He has issues with authority , he argues , he wants to show off and wants constant attention from his classmates and gets it by doing something negative. This is the third call in 2 weeks from schools, he interrupts, he bends the rules, he hates authority. Grades and study is A +, but behavior is zero.
I though of some BOOT camp type or some residential facility or some military school but feels so bad when I think like those things for my otherwise kind hearted kid.
I dont know what should I do now?
Reading all of these posts makes me feel as though I'm not alone. Thank you everyone for posting.
My 9yo, much like the stories I'm reading here, is ODD. I find myself yet again at 4am Googling " How do I keep my sanity with an ODD child". I've done this more times than I can count...it's the only way I know to bring my emotions back in check.
My son, since maybe 6mths old, has been...a nightmare. Therapy, positive/negative reinforcement, oils, prayer, time out, spanking, and eventually medication - nothing is the "cure". I'm terrified to date and many days even to go anywhere. He ruins most outings regardless of their nature (mall, party, ice cream, grocery shopping). My life is built around his behavior.
I imagine what it would be like had I only had his brother and then I feel guilty for those thoughts. It all just feels hopeless.
Someone please tell me he'll grow out of this... His specialists and psychiatrist say he very likely will but I'm not sure I believe it and honestly, by then, I'll be a shell of a person - defeated, depressed and alone. Please someone say it gets better.
Hi, im new to empowering parents as i struggle with my 6yo son's defiant behaviour. It started off as a aggressive behaviour once when we went on holidays and through the airport refused to hold my hand and when i tried to tell him started punching into me. I felt embarassed, ashamed, hurt and helpless.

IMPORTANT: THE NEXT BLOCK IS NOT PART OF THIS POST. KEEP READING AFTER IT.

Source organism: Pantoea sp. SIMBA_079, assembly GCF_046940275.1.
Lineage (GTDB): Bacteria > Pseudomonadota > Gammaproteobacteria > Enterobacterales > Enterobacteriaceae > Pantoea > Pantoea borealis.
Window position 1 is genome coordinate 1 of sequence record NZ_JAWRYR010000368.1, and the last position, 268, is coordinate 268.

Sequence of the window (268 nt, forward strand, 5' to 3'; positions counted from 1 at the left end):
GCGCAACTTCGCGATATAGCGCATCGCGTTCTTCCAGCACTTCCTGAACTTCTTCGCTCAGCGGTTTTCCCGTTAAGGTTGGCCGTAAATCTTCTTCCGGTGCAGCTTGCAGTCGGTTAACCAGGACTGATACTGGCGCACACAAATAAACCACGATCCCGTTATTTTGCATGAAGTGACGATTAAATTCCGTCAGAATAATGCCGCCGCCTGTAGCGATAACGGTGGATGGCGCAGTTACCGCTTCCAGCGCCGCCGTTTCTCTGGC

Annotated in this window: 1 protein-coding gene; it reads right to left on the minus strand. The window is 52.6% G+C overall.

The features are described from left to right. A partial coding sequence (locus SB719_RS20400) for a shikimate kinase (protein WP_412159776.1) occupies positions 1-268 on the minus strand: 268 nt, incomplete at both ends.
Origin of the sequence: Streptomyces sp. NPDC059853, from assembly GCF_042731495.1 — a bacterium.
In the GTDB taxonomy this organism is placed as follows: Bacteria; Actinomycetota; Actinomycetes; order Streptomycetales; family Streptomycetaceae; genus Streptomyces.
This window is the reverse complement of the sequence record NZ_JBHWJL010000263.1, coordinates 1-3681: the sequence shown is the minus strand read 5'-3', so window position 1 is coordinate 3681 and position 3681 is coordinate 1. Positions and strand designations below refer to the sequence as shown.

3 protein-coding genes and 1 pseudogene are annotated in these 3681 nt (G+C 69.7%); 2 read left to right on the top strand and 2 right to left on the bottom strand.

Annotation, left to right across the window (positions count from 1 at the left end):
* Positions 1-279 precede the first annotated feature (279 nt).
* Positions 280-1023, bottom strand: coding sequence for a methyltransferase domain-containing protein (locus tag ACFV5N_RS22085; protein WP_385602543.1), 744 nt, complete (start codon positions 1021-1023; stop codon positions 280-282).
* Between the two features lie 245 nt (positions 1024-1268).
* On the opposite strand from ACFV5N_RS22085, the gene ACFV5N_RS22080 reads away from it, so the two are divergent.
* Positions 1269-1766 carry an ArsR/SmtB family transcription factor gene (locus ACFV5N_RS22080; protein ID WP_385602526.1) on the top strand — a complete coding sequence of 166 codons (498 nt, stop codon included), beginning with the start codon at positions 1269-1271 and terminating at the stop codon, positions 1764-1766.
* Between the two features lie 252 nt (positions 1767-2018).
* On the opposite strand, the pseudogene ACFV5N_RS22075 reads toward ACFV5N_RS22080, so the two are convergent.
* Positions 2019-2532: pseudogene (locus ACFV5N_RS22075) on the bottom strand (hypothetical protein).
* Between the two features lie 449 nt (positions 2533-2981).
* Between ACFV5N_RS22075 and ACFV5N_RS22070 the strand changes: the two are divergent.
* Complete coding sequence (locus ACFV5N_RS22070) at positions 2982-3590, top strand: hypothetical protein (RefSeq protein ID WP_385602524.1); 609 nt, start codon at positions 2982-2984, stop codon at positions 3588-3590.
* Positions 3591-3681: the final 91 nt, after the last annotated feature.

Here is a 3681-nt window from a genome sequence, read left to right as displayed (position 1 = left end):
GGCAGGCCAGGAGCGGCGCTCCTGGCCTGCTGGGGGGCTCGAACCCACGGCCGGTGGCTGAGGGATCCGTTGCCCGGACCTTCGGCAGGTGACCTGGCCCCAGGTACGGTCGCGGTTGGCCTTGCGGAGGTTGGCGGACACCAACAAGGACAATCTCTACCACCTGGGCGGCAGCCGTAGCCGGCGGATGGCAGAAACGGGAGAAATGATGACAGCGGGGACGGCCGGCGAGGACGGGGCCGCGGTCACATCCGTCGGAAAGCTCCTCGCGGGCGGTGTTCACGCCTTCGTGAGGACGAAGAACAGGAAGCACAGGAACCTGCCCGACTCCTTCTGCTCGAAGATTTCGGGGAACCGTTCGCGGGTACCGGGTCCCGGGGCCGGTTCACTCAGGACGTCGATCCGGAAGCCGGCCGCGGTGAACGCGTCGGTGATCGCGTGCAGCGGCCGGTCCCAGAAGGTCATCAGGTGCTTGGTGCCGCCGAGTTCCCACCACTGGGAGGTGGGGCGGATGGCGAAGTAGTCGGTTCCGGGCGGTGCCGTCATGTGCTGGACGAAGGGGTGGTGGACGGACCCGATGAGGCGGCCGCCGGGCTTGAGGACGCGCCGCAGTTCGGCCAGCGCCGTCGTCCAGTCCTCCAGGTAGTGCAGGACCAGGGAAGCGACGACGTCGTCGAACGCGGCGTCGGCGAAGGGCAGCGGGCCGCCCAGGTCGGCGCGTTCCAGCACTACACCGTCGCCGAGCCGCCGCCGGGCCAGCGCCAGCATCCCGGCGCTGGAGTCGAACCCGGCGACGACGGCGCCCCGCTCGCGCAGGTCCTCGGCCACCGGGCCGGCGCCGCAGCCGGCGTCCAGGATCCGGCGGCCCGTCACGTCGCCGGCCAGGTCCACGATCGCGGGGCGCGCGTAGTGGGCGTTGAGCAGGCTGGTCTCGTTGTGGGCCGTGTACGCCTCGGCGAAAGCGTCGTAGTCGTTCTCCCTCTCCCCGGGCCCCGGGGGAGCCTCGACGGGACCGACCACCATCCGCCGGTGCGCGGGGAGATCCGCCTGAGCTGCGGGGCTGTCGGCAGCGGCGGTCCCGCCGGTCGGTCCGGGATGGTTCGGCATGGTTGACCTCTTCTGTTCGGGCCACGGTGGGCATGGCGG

His behaviour continued to escalate regurlarly with tantrums in front of people, anger outbursts and constant arguing back with me. I blamed myself and started resenting him, id lay and cry myself to sleep at night feeling isolated and helpless. I have tried taking hik to drs a few times to get a referral of possible adhd as his quite hyperactive and does 8 somersaults from the couch to the floor 600 times a night and cant sit still long enough to watch a movie. Theres been so many occasions where i'd leave the movies, football games, his sporting just because of the shame and embarassment id endue arguing with him. I never heard anything back fr the referral. So for another year me being at my wits end and blaming myself as a single parent that i just wasnt foing a good job. It has taken its toll over the last few months to the point where i loathe being a parent most days, i dont enjoy doing fun things as too much effort goes into trying to discipline him. I love him dearly but the defiance and arguing has even started occuring with friends of mine that try to step in at times because they see what it does to me amd he screams in thier face and gets angry and aggressive with me. I feel so isolated and feel i never have time for me. To try to have a relationship with guy is near impossible because im embarassed and lost all confidence to date as i feel on edge about the way my son would behave on front of them. Ive gone and gotten another referral to see a behavior specialist just waotong on getting an appointment as im at wits end. I just want to knkw how to cope better for him and me.
Just want to be a happy mama again.
Thanks for reading as ive been doing a lot of research on ODD and it helps to feel im not alone.